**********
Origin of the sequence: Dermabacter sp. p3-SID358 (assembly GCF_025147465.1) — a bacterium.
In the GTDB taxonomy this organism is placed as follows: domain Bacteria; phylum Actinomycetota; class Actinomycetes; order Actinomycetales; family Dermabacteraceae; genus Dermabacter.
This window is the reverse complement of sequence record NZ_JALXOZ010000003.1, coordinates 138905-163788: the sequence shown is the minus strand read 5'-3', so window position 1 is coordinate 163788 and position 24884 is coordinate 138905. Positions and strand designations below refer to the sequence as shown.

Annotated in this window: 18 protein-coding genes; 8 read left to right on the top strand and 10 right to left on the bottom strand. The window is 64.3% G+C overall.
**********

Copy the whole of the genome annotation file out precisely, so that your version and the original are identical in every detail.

Origin of the sequence: Dermabacter sp. p3-SID358 (assembly GCF_025147465.1) — a bacterium.
In the GTDB taxonomy this organism is placed as follows: domain Bacteria; phylum Actinomycetota; class Actinomycetes; order Actinomycetales; family Dermabacteraceae; genus Dermabacter.
This window is the reverse complement of sequence record NZ_JALXOZ010000003.1, coordinates 138905-163788: the sequence shown is the minus strand read 5'-3', so window position 1 is coordinate 163788 and position 24884 is coordinate 138905. Positions and strand designations below refer to the sequence as shown.

Annotated in this window: 18 protein-coding genes; 8 read left to right on the top strand and 10 right to left on the bottom strand. The window is 64.3% G+C overall.